Jazzeptember (Part II): Jonas Cambien Trio, Neil Cowley Trio, Jim Black Trio & Uri Caine Trio
Jonas Cambien Trio: A Zoology Of The Future
Hopefully you had time to digest last week’s four excellent new “jazz” releases because I’ve got four more for you this week. Four trios to be exact. First is the Jonas Cambien Trio, from Norway (though, Cambien is Belgian) with their debut album A Zoology Of The Future. How could you not want to check out an album with that title? The music lives up to the billing, Cambien on piano joined by saxophones and drums, old-meets-new-meets-not-yet-discovered styles, things getting wild and avant garde and then finding sweet and beautiful melodies in between. The songs are mostly short for a jazz album, packing ideas into a single blast and then moving on to the next, building up to the triumphant, excellent eight-minute closer. You’ll enjoy working your way up to that one.
Neil Cowley Trio: Spacebound Apes
Still with me? Good! Next up is another excellent release from the Neil Cowley Trio. The piano-bass-drums group’s sixth studio album is Spacebound Apes and is a superlative offering in the well-traveled form. While many artists might have songs that tell a story or offer a paragraph of ideas, Cowley’s pieces here are almost like single words: simple, elegant, thought-provoking. The first track is called “Weightless” and much of the playing feels just that way, untethered and free from gravity. And then things will snap back with an upbeat, almost pop melody. Quite an achievement, do check it out.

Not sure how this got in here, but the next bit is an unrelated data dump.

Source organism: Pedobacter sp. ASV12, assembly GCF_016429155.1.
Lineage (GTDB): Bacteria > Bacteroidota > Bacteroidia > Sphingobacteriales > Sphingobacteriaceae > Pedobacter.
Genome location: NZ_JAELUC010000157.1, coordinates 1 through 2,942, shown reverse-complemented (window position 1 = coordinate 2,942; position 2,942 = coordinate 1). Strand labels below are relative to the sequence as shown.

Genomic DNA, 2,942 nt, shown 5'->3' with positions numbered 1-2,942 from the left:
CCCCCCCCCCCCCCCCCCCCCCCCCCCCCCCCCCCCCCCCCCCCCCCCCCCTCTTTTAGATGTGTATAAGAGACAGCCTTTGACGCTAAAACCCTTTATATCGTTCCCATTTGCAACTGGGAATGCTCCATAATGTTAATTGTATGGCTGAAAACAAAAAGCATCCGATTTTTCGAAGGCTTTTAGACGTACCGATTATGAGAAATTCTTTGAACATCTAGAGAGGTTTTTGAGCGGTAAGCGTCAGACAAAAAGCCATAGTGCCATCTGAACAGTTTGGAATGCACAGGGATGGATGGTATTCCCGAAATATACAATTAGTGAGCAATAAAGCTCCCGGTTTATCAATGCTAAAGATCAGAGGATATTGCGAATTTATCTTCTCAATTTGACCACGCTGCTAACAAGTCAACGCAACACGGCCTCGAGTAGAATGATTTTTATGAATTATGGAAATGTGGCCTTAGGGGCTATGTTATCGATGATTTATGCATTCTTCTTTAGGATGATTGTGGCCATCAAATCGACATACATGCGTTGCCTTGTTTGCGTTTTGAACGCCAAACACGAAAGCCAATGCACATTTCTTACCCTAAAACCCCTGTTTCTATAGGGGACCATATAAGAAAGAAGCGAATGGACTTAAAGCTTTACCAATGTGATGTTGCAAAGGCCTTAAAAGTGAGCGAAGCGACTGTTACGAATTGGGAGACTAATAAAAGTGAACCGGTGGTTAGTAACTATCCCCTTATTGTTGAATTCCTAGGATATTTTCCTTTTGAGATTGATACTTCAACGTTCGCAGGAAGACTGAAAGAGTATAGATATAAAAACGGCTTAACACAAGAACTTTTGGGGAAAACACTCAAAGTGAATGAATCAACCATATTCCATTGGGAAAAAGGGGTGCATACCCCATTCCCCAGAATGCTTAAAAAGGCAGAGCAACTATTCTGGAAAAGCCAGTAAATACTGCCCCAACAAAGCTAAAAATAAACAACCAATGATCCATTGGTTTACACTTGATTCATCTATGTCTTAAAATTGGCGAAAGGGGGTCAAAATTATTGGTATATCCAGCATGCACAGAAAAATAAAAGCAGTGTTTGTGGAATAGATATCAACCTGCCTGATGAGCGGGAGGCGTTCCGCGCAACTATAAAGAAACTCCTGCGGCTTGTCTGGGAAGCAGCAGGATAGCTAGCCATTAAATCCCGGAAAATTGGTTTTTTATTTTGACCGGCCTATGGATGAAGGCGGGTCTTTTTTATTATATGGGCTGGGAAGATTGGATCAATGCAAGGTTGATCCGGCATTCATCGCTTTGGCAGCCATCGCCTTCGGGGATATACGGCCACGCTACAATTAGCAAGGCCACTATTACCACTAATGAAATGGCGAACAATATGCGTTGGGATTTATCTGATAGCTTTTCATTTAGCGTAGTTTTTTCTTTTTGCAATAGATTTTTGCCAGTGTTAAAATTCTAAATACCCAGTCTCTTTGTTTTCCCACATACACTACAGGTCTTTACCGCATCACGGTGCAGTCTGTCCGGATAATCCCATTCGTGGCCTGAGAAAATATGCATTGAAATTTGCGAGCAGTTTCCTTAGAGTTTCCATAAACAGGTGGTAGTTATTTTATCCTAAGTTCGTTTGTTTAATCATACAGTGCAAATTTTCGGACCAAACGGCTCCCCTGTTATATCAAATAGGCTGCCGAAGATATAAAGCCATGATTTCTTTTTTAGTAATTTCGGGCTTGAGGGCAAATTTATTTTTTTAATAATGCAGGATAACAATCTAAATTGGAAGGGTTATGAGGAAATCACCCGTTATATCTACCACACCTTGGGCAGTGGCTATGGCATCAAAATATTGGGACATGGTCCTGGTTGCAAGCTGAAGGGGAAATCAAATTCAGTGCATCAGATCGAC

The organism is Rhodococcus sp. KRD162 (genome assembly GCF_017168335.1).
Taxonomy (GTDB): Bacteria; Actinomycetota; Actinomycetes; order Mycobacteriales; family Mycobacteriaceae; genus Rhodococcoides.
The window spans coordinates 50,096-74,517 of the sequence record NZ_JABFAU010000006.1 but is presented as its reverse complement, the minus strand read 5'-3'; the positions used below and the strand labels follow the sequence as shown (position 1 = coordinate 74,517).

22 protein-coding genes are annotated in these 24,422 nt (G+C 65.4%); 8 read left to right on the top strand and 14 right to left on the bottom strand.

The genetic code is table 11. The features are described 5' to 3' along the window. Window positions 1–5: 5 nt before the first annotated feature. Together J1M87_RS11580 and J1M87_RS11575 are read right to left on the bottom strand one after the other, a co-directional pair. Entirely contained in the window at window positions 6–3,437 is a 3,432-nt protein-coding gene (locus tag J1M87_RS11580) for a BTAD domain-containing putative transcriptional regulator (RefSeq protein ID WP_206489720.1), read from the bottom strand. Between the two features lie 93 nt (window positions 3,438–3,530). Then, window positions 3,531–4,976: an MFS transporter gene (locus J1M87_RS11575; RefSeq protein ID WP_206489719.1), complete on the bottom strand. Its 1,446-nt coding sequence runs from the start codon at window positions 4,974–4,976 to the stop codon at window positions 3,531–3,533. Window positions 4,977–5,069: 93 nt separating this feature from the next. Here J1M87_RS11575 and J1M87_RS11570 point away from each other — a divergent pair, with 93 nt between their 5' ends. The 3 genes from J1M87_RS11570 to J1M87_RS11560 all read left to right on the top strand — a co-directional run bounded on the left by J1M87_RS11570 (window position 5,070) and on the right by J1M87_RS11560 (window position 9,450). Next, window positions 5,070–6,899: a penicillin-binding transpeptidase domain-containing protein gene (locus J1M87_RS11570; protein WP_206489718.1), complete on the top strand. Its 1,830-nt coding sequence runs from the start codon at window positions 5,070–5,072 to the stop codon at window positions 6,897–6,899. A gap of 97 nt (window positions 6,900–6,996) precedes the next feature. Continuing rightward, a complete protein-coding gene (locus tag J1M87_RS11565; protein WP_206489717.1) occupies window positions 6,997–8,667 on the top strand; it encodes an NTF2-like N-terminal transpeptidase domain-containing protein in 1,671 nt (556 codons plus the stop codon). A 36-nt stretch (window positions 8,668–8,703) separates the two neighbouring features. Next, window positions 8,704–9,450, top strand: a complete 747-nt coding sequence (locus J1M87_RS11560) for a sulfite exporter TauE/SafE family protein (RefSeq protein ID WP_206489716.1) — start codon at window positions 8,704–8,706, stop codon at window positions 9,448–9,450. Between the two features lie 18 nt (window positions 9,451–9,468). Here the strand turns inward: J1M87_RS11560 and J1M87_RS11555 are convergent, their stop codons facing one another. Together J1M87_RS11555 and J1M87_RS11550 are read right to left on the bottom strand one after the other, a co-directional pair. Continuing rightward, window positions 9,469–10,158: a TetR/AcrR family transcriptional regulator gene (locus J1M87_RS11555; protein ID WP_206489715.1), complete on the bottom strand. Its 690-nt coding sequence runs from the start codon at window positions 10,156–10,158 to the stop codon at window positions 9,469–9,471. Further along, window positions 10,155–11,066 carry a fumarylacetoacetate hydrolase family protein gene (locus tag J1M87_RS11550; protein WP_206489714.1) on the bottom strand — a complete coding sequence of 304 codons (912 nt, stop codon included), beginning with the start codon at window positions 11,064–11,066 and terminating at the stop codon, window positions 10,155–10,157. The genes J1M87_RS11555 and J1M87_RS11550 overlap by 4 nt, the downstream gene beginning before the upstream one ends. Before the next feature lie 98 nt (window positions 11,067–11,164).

Jim Black Trio: The Constant
If you go to see enough jazz shows, especially in New York City, you start to see many of the same musicians in backing roles and the best ones start to make a long-lasting impression. Jim Black is a prime example, a drummer who I’ve been blown away every time I’ve seen him in a backing role. So it’s good to see him just as impressive leading the charge on the recently released The Constant. This is piano trio music from a drummer’s point of view, each instrument providing equal parts rhythm and melody. The result is a very free and textured album with plenty of improvisation and some of the best damn drumming you could ask for.
Uri Caine Trio: Calibrated Thickness
Finally, one more fantastic trio for you, this one led by Uri Caine. It is always a real treat listening to Caine play the piano, he is a real magician combining speed and power and a light-touch beauty in ever-imaginative ways. On his latest record, Calibrated Thickness, he is joined by an excellent rhythm section of Clarence Penn on drums and Mark Helias on bass and while it’s a “new” trio, they have definitely played together many times and it really shows. The album has the loose feel of a jazz club gig, piano music at its finest and a good one to finish on. Hopefully you’ve found a few keepers over the past couple of weeks.